Friday, September 4, 2009

Lessons from a "Lion"

Posted by Leona Bergstrom

I’ve been captivated by the ceremonies and commentaries honoring the life of Senator Edward Kennedy. Dead at the age of 77, his name is recognized by most Americans – especially by people of my generation. His story, while so distant and unconnected from my own, is strangely interwoven with mine.

With coffee in hand I sat and watched for over two hours as Senator Kennedy was eulogized and remembered in the sacred liturgy of Catholic Mass. The reality of death was not lost, but the assurance of hope was ever present. I watched family and states persons honor a man who had given his life to public service while nurturing one of the most public and intriguing families ever to walk American soil.

I am moved to consider the lessons this “Lion” -- this Irish, Catholic, elder statesman, and Democrat Senator from the complete opposite end of the country -- had to teach me -- a Swedish, Baptist, West Coast, Boomer woman.

A few lessons from this Lion:
1. Senator Kennedy at age 77, did not just watch the news, he made it. Until recent months he was actively involved in the high demands of serving as a United States Senator. He was still fighting for justice and liberty for all. He didn’t lie in repose until he was dead. He was a model for what it means to stay engaged, stay involved, and to live out one’s passions – even into what could be one’s “retirement” years. This is a lesson many Boomers and Beyond in churches and communities across the nation need to learn.

2. He invested in the next generations. The number of younger people that he nurtured in public service are probably too great to count. Even President Obama, in his eulogy to the Senator, told stories of how he, as a young public servant was encouraged to pursue his dreams and his convictions. The President told of countless notes, calls and messages of encouragement Senator Kennedy bestowed on the next generations. Kennedy’s own family attested to the power of his legacy in their lives. I can’t help but ask again what can I, and others in my generation, learn about investing our lives in the next generations and leaving not just legacies of power, but bequeathing living legacies of faith?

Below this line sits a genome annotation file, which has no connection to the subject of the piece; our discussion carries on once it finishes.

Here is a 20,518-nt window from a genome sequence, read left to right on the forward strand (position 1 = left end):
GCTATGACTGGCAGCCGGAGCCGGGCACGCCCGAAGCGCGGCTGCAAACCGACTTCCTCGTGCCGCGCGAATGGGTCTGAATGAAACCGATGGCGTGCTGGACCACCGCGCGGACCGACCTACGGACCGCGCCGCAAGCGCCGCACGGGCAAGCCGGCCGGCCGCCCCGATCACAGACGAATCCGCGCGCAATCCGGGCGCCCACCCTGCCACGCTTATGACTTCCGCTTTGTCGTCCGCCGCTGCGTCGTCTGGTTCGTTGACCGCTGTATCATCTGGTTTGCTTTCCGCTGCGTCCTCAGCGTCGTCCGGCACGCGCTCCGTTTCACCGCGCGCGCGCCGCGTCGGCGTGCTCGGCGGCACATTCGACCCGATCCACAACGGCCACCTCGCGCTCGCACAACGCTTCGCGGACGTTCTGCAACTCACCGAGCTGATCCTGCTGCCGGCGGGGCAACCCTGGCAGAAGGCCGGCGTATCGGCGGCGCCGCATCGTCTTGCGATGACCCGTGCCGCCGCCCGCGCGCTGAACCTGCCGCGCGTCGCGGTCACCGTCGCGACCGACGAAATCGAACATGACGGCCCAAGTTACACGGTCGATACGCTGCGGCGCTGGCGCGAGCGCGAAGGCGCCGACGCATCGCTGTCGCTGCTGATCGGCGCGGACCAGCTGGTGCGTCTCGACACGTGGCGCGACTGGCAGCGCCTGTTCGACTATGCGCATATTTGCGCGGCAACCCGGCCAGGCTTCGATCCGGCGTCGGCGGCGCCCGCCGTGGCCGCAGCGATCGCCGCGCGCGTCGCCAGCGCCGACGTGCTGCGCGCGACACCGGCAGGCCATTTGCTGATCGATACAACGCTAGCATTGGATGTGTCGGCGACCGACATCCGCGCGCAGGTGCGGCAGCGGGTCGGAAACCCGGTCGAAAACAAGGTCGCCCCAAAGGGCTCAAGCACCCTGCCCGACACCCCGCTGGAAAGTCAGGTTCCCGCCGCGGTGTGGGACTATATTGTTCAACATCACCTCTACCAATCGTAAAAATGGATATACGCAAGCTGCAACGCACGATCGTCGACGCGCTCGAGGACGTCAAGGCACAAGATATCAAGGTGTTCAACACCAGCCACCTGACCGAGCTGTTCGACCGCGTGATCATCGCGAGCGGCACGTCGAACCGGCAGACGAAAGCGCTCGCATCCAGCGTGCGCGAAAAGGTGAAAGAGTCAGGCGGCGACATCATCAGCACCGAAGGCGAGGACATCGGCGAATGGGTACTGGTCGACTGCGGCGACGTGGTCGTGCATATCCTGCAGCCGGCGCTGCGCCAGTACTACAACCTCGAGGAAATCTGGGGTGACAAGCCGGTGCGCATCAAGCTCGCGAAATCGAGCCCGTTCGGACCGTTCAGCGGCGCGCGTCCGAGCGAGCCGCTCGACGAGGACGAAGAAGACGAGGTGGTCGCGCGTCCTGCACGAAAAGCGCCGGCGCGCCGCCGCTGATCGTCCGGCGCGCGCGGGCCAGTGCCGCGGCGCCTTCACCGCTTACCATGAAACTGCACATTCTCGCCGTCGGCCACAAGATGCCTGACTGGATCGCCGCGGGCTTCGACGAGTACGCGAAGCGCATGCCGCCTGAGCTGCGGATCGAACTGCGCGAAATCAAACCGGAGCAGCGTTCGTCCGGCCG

3. He was committed to social justice. Maybe I don’t agree with all that the Senator promoted, but one cannot help but be awakened again to recognize the needs of the poor, the oppressed and the “least of these.” The scriptures read at his memorial are ones that I want to dominate my life – to love justice, feed the hungry, and care for the poor.

4. And lastly, I was moved by the stories of his love and devotion to family. I, like many others, oftentimes associated Ted Kennedy with his failings and scandals. But it was clear that family meant everything to him and he to them. The officiating archbishop made mention that it was his family that assured that the last days of life were sacred, significant and dignified. In a world that would like to devalue life by denying death, we would do well to honor the last days of the journey with such reverence.
Senator Ted Kennedy was a big man who filled a public spotlight. His life and death is a lesson to me to look around and find the heroes of the faith who are making news, investing in the next generations, caring for those in need, and nurturing families to walk in the way of the Lord. The lesson to be learned is that each and every life is significant and can make a difference.
(Photo by Muffet, shared via Flickr)

1 comment:

Anonymous said...

Reminds me of David, in a way. Lived life on a large public stage, had is failings, but his legacy far overshadows his shortcomings.

He was human, but we were privileged to have his service.